VICE/dMute features and reviews 'Break'
Translated from French
Some disparate notes are hesitant at first to start, or at least to form something that would be akin to a harmony. They are joined by a breath, then a short song, by floating tablecloths, then a distant breath becoming squalls clashing. The long composition Seiche (below) opens masterfully this album and we recognize well in this subtle hatching of sounds this particular attention brought not on the music in itself but on what makes it born from nothing, nothing . "The vase gives a shape to the void, and the music to silence" said Georges Braque.
Half of the Tokyo duo Illuha formed with the Japanese Tomoyoshi Date, the American Corey Fuller returns this time alone on the 12k label with a mastered work with a care always meticulous by Taylor Deupree. Break leaves the piano as centrally located as in Illuha, the instrument seeming to be the heart innervating all the organs of a proteiform ambient album. Sometimes sensory in what he has to offer us in terms of immersive sound sculptures, sometimes emotional when he opens the abstraction of his fluctuating compositions to clearer and more distinct melodies, this album evokes as much Ryuichi Sakamoto with whom he previously collaborated (Lamentation) as scattered notes of Arvo Pärt's Für Alina (Look into the Heart of Light, The Silence and its whirling curls). Break offers the listener a form of wandering melancholy never lead, welcomes him into his cottony refuge in the enveloping heat and invites him to make a "break" ("break").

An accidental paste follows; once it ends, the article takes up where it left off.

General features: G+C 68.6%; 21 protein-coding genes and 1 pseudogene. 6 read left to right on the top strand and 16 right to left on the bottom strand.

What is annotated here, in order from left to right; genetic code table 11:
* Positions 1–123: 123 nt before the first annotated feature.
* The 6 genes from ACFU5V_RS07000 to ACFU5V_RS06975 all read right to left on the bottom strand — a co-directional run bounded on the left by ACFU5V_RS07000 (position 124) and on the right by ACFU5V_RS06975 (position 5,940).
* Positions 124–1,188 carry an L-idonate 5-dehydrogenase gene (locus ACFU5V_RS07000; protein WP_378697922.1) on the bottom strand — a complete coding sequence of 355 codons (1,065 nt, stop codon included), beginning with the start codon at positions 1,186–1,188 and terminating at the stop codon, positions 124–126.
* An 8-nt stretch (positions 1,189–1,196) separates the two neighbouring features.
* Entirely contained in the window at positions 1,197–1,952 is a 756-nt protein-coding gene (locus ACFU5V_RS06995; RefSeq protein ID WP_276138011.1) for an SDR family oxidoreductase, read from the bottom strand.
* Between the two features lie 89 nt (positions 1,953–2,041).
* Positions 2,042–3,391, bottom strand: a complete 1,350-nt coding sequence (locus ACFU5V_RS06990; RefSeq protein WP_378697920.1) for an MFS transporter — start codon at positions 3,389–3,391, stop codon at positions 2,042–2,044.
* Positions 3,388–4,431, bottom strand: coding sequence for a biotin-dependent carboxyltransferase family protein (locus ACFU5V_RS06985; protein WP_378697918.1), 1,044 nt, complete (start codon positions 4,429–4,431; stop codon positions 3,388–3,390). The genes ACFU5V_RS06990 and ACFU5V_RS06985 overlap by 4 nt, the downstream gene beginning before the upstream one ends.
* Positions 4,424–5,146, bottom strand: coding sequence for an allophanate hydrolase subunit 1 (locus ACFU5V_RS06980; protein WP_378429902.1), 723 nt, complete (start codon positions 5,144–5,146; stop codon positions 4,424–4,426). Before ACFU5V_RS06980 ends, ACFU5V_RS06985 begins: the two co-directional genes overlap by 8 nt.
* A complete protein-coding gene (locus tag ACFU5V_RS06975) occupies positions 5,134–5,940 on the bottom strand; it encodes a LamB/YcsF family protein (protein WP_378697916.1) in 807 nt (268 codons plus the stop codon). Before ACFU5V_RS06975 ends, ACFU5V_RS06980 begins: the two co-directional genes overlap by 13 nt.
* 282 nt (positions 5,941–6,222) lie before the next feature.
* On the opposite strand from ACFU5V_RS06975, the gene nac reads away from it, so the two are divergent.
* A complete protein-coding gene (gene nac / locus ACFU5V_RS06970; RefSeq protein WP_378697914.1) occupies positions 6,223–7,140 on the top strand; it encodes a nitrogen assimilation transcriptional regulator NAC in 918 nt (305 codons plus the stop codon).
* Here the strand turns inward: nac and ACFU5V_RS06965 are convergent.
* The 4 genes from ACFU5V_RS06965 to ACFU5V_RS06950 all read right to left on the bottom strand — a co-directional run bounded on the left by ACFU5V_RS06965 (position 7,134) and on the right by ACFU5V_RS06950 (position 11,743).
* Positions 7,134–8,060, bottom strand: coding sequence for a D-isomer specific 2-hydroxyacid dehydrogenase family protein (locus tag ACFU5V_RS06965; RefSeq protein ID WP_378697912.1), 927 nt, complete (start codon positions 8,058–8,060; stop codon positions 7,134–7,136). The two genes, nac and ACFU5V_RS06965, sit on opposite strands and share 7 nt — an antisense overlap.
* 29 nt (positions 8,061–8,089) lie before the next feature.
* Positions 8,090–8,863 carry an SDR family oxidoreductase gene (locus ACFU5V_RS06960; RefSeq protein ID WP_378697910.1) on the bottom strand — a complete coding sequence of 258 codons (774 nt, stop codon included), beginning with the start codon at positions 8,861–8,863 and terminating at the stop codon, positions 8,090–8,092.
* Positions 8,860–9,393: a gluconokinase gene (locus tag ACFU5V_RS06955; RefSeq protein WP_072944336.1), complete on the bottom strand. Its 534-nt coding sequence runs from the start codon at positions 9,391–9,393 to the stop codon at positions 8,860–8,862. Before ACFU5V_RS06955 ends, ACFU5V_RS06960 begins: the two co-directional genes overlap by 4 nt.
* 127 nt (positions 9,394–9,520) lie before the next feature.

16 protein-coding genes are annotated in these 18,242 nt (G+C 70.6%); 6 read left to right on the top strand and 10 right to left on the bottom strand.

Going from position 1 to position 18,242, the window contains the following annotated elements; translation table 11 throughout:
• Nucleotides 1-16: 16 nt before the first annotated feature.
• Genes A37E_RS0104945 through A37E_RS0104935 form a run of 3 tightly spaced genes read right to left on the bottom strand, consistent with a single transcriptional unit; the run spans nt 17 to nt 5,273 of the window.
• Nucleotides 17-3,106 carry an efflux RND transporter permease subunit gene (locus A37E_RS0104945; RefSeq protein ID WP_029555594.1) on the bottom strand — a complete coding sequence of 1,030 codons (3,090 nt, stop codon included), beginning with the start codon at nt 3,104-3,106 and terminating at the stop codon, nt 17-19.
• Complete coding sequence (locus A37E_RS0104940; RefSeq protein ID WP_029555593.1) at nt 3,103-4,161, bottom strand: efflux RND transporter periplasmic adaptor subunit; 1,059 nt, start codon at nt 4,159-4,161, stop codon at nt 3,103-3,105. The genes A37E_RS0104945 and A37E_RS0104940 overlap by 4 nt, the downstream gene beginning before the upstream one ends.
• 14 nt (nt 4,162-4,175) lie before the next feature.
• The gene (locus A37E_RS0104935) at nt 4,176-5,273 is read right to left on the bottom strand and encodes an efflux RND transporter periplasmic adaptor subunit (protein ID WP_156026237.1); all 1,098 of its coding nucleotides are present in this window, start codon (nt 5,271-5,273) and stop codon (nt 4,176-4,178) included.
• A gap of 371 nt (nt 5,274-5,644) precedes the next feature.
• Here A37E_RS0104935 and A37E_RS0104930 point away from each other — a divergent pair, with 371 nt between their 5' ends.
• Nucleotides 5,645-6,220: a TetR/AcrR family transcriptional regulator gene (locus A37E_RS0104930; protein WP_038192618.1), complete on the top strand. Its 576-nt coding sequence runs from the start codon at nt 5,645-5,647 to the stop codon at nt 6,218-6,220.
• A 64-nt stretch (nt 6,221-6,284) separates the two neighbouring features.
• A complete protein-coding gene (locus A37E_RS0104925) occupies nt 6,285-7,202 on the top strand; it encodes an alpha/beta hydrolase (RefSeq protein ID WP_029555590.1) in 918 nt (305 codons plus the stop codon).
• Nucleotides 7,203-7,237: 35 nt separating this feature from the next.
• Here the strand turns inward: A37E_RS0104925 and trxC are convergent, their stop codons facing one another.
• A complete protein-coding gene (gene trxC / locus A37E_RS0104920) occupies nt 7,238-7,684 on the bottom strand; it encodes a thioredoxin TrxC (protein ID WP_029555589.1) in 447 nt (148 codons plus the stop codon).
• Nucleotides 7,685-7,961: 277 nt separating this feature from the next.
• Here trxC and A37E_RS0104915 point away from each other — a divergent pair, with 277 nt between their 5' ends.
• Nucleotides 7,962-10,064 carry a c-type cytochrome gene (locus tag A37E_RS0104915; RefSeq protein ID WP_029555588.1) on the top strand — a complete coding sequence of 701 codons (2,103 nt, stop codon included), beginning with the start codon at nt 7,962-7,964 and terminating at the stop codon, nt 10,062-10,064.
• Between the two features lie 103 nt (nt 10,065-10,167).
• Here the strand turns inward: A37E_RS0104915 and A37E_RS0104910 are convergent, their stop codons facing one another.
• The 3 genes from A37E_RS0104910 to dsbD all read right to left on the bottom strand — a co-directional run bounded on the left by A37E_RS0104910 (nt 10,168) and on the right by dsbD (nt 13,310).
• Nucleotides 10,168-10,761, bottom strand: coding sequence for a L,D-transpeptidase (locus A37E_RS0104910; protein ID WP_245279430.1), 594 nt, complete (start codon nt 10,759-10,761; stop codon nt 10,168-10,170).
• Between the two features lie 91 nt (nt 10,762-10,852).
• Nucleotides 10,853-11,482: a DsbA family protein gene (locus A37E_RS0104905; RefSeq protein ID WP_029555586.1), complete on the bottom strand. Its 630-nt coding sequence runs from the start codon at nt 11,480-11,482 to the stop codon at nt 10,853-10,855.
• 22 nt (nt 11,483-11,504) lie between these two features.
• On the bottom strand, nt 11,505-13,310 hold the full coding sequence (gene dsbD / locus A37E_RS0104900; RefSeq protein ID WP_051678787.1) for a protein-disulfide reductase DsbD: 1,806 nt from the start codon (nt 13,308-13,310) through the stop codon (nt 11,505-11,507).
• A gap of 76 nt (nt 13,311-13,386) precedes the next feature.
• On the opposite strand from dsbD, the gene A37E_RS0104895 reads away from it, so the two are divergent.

Corey Fuller's new album is above all a remarkable piece of piano sound, continuing the work of the Illuha duo and sometimes reaching a few heights when it manages to capture this double aspect, dear to any instrument: to be on the one hand a transmitter of sounds, notes, melodies, therefore transmitters of emotions, and secondly to be an object having its own body with all the asperities, the material and internal mechanisms sometimes defective that it includes. These seem sometimes worn out by time as evidenced by the crackle of the magnificent final A Handful of Dust (below), a wreck of engulfed composition that embellishes and gradually moves as it rises. As for what is decidedly broken or fractured, the composer decides to erect a hymn (the beautiful A Hymn for the Broken).
It is certainly the great wealth of Break to be an album finding the right balance between emotional intensity and sensory fragility, as much of the beauty of a music knowing how to capture the elusive as the existence of all these porosities and these cracks that shape and give life to it.